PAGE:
The most influential Megatrends set to shape the world through 2030, identified by Euromonitor International, help businesses better anticipate market developments and lead change for their industries.Learn More
With a plethora of anti-ageing products flooding the market, catering for society’s baby boomers would appear to be at the fore of new trends within the cosmetics and toiletries industry. However, manufacturers have also set their sights firmly at the other end of the spectrum, on the tweens and teens market, as they increasingly segment products across all age groups.
The underlying factor making Generation Y an ever attractive demographic is its growing purchasing power. The trend is being fuelled by higher disposable incomes resulting from more generous allowances and teens opting to work part-time during schooling, less reliance on parents to make purchases, and heightened media awareness.
This is less true of tweens who possess limited financial freedom and therefore rely on so-called pester power against their parents.
Brands such as Cover Girl and Maybelline are renowned for their positioning in the mass teen market. However Estée Lauder was the first prestige company to enter the arena with the acquisition of US mass colour cosmetics brand jane, which is predominantly distributed through discounters such as Walmart. Since then other prestige marketers have followed suit, also keen to exploit the growing buying power of teens.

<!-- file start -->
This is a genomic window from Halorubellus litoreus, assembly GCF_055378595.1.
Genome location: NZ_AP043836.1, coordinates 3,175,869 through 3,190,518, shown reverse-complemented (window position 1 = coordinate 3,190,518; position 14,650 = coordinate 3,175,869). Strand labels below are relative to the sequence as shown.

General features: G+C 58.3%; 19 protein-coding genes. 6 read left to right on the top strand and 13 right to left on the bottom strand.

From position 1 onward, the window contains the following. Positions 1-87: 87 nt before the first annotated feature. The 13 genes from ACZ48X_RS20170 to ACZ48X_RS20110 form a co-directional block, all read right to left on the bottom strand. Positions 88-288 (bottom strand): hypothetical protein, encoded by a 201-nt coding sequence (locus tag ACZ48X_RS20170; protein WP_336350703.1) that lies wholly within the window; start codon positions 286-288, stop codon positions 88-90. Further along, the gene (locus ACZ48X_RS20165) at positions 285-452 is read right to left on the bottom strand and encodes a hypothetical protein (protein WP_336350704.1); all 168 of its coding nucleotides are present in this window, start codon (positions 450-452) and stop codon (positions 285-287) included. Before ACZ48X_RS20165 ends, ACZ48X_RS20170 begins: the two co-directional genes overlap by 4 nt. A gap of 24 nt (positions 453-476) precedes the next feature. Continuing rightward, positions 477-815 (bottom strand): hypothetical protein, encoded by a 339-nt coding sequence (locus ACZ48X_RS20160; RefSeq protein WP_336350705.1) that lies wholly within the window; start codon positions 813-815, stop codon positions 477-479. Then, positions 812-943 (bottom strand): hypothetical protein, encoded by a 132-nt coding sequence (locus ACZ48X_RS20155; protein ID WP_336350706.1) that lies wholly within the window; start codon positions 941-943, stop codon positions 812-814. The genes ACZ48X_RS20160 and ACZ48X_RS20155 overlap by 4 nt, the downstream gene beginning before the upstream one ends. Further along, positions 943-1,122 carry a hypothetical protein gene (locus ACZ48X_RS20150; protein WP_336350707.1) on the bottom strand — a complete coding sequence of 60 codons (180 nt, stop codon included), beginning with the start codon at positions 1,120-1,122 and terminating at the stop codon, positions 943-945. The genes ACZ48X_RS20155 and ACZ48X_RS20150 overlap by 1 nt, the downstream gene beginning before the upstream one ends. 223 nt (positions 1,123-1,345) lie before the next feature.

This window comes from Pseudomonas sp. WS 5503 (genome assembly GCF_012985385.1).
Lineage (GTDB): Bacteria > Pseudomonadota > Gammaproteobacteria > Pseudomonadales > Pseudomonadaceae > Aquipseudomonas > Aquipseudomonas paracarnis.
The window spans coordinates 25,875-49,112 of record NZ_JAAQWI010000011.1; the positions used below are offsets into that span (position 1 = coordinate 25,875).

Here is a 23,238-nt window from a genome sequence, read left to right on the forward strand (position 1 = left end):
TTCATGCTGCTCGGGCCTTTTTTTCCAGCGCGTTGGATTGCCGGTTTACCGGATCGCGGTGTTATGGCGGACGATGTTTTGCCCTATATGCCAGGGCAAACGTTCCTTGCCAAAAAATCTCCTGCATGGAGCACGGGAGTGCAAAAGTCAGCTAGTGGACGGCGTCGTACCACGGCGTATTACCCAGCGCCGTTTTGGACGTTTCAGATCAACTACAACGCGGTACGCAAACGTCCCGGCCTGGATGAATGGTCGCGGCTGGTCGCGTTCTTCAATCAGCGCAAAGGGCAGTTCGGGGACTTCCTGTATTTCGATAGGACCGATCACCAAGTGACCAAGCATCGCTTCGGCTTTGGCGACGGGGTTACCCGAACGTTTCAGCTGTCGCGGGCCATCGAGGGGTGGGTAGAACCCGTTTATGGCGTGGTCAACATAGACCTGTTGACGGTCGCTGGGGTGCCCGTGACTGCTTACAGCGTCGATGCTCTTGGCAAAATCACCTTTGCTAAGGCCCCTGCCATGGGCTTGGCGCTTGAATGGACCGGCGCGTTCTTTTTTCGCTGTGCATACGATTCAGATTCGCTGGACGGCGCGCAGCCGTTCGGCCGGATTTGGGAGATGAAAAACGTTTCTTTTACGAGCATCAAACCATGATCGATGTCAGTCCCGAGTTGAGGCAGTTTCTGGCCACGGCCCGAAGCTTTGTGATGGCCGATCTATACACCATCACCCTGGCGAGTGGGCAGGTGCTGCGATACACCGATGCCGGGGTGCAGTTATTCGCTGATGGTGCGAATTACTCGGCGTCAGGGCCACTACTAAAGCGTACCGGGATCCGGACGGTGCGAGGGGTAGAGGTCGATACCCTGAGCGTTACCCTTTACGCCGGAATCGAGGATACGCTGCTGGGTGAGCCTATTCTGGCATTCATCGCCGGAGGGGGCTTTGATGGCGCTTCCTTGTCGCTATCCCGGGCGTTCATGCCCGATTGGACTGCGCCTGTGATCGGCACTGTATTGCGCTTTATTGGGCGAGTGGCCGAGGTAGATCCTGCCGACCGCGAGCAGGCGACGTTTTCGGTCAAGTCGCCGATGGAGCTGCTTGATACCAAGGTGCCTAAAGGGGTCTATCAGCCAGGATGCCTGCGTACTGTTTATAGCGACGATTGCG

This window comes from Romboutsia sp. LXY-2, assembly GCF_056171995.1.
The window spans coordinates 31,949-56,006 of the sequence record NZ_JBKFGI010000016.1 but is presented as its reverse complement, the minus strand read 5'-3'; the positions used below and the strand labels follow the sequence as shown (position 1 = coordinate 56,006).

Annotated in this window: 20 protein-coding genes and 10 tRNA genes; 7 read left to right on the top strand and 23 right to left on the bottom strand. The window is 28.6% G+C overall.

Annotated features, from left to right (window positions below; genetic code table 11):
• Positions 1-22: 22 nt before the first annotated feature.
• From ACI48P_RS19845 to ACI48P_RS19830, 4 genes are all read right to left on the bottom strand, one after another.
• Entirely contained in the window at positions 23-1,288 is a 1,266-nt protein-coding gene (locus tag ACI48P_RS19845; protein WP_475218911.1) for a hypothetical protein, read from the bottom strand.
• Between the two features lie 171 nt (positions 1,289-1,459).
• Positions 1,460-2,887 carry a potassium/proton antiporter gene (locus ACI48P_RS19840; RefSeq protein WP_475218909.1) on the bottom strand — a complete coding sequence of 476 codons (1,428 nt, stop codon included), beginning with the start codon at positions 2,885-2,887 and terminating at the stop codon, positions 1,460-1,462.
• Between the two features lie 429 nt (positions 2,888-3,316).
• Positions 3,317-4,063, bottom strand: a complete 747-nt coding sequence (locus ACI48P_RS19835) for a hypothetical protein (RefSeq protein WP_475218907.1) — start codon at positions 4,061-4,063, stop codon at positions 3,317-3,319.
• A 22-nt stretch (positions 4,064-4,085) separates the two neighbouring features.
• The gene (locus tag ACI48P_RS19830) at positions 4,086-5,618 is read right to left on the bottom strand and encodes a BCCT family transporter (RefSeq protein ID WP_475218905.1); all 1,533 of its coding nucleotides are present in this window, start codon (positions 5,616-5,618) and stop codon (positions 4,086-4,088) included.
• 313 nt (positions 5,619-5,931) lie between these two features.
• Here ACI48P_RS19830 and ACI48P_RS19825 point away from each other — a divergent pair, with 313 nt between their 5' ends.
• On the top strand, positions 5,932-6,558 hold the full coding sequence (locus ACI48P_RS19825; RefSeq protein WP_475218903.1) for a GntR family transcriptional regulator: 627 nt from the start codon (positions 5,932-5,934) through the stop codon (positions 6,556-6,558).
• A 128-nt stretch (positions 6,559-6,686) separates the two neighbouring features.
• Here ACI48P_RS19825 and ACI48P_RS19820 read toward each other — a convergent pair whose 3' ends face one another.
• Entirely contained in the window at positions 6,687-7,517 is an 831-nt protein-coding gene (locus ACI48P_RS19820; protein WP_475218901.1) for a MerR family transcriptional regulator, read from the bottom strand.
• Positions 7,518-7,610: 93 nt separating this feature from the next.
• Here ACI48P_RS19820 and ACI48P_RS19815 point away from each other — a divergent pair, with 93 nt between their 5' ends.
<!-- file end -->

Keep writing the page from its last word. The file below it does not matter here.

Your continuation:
LVMH, traditionally focussed on the mature consumer, acquired prestige brands Urban Decay and Bliss in a bid to woo 12-25 year olds. Wella meanwhile added niche brand Tony & Tina to its portfolio in 2002.
Direct sellers are also turning their attention to this audience. Avon is launching a major new brand ‘mark.’ in 2003 which is aimed at 12-24 year old women. Mary Kay similarly introduced Velocity, a fragrance, skin care and colour cosmetics collection in 2001, representing its first foray into the teen market. This highlights boththe emergence of a mix of specifically teen oriented brands as well as the cross-over of established prestige brands leveraging their reputation to appeal to young consumers.